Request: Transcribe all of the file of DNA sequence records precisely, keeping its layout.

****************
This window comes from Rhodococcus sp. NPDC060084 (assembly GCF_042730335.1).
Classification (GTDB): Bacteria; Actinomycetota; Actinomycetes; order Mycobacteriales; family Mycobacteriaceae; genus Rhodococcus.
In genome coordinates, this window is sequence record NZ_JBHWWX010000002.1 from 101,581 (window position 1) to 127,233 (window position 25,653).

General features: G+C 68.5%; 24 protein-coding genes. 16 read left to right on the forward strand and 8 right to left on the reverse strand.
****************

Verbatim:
This window comes from Rhodococcus sp. NPDC060084 (assembly GCF_042730335.1).
Classification (GTDB): Bacteria; Actinomycetota; Actinomycetes; order Mycobacteriales; family Mycobacteriaceae; genus Rhodococcus.
In genome coordinates, this window is sequence record NZ_JBHWWX010000002.1 from 101,581 (window position 1) to 127,233 (window position 25,653).

General features: G+C 68.5%; 24 protein-coding genes. 16 read left to right on the forward strand and 8 right to left on the reverse strand.